It costs a lot of money to run a congressional campaign, and it takes a lot of gall to keep spending campaign cash years after leaving office. That’s exactly what many former lawmakers and candidates have done, shamelessly using leftover campaign contributions to pay expenses that have nothing to do with campaigning. The practice, which has been ignored by federal elections officials, is indefensible and should be halted.
"Zombie Campaigns," an investigation by the Tampa Bay Times, 10News WTSP and TEGNA-owned TV stations, found roughly 100 cases where campaign spending continued long after an official left office. The "zombie campaigns" ran through more than $20 million since 1995, reporters found.
What did the money pay for? High-priced goodies such as football tickets, travel, club memberships, expensive meals and new computers. The funds also went to recurring expenses such as cellphones, postage, rent on office space and Internet service that can be reasonably justified by a candidate who is actually running for office. But eight defunct campaigns paid a combined $55,000 to rent office space, the investigation found, and 21 spent more than $53,000 on cellphone bills. That doesn’t pass the smell test.
Florida is well-represented on the list. Remember Mark Foley? The former six-term congressman resigned in 2006 amid a scandal over sending sexually explicit messages to an underage congressional page. His campaign was still cutting checks last year. The expenditures included advertising, travel and a membership at the Palm Beach Opera.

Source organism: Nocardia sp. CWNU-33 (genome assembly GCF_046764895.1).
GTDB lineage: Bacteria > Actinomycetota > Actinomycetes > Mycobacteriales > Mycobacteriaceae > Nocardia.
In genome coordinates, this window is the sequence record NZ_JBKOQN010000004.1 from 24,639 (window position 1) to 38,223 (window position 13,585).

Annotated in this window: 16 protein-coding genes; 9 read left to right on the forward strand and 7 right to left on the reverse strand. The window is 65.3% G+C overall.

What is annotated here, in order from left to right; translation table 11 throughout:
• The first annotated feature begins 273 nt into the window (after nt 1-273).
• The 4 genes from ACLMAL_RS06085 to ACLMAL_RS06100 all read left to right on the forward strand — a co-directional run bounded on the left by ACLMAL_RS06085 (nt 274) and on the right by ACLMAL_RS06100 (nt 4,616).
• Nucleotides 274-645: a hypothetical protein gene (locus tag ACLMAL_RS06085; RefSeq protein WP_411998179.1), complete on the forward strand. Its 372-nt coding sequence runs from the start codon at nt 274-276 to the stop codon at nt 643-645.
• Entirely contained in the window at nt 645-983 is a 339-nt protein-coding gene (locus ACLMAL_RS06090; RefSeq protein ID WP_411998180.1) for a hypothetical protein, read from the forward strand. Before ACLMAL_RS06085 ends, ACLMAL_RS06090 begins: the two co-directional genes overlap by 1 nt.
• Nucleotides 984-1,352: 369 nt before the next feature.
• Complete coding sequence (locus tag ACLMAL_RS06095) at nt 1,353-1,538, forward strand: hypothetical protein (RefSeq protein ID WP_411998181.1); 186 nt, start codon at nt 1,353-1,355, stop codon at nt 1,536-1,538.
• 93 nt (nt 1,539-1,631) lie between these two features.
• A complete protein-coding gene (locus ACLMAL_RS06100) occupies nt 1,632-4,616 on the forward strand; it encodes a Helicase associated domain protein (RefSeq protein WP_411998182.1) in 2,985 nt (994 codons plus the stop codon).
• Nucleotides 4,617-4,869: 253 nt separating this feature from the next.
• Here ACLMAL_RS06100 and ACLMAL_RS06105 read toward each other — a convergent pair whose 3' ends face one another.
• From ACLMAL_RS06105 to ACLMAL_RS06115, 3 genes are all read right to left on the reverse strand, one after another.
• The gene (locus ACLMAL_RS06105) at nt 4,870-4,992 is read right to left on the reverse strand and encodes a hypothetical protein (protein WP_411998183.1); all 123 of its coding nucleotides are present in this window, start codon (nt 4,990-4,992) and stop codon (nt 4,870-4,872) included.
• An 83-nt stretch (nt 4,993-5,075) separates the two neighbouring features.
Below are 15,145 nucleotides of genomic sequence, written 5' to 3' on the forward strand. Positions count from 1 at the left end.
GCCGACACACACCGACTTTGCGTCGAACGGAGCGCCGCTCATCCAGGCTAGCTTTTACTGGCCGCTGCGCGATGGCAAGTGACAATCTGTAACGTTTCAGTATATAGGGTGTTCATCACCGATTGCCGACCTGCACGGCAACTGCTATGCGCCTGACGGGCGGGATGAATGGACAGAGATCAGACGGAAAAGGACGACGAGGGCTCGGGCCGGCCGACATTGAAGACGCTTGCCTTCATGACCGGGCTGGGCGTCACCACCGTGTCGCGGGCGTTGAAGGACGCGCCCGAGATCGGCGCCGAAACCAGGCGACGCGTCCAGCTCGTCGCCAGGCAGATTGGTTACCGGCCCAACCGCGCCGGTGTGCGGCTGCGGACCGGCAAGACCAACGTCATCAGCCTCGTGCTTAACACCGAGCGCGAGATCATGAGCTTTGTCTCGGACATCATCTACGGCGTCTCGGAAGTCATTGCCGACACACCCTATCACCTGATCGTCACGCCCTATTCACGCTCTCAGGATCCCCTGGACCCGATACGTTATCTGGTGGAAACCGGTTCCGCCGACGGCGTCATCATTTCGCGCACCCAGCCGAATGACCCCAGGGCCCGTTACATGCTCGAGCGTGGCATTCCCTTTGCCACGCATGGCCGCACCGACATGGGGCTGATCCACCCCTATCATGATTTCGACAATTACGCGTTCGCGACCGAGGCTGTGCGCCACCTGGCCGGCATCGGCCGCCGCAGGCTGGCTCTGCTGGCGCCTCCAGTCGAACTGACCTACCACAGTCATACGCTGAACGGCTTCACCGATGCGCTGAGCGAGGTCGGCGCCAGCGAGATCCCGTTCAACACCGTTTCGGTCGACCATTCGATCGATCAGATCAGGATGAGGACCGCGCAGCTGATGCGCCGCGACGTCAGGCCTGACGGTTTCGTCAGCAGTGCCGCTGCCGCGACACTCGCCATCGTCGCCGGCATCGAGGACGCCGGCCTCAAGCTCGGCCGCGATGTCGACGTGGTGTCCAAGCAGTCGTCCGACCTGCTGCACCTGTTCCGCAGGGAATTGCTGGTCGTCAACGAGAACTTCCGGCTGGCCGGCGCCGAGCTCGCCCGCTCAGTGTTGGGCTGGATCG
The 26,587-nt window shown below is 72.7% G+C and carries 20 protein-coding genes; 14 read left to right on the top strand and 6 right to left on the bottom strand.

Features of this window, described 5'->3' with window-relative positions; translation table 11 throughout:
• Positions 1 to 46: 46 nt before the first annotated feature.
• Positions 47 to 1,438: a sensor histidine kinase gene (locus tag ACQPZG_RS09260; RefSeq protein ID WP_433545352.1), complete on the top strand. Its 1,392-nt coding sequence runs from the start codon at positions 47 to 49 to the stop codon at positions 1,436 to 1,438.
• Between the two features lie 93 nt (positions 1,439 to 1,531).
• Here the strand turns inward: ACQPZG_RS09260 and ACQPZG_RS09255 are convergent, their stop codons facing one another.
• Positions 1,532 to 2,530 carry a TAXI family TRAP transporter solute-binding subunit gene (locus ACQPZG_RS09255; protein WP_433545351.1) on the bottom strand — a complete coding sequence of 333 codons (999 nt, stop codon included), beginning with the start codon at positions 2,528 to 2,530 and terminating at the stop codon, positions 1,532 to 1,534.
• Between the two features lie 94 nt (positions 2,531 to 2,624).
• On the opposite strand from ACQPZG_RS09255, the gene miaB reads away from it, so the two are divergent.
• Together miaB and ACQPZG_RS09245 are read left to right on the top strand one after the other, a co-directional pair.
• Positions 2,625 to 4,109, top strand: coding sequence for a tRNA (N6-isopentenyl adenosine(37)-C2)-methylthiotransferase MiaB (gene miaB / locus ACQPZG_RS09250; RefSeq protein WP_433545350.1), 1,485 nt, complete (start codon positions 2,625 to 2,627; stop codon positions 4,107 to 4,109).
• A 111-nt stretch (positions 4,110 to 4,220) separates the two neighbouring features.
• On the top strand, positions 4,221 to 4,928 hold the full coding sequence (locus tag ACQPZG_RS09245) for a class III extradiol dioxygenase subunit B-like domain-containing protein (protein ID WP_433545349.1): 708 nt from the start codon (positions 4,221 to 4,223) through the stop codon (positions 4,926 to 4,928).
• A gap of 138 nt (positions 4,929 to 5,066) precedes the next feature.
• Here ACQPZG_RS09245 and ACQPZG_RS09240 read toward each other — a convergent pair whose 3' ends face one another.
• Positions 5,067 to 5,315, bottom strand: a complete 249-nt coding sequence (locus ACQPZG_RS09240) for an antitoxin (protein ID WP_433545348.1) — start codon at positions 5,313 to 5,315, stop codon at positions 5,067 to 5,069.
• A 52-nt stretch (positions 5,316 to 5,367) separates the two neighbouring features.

Cliff Stearns represented the Gainesville area in the U.S. House from 1989 until he was ousted in the 2012 Republican primary amid the tea party wave. His campaign has spent nearly $125,000 since then, including $5,000 in payments to his wife, $3,300 for meals, dues and fundraisers at the Capitol Hill Club in Tallahassee and $3,550 in credit card payments. (He repaid some money in January after a complaint to the Federal Election Commission.)
Not even death stops the spending. The reporters found eight campaigns that kept writing checks after the candidate died. Other ex-lawmakers who forged new careers as lobbyists used their leftover money to benefit their lobbying clients. Said one watchdog: "It’s the kind of abuse that people only perpetrate when they’re sure nobody is watching and they can get away with anything."
Nobody is, so they can.
The FEC has not investigated any of the spending documented in the report. Its rules prohibit using campaign funds for personal use, but they are vague on what that means. Prohibiting specific expenditures would make abuses easier to spot. Ethics experts say unused campaign funds should be donated to charity or another political campaign — not spent on, say, iPads and plane tickets. And Congress should set a reasonable time limit for how long campaigns can remain open after members leave office, preventing them from becoming slush funds in perpetuity.
This kind of activity, which flouts the spirit of campaign finance laws, exemplifies what Americans detest about Washington. Campaign spending that continues long after a candidate leaves politics is dubious in any light. That the money is used in such self-serving ways, with no repercussions, just compounds the insult. Congress and the FEC should take serious action, recognizing that doing nothing further degrades the democratic process and sours the public’s faith.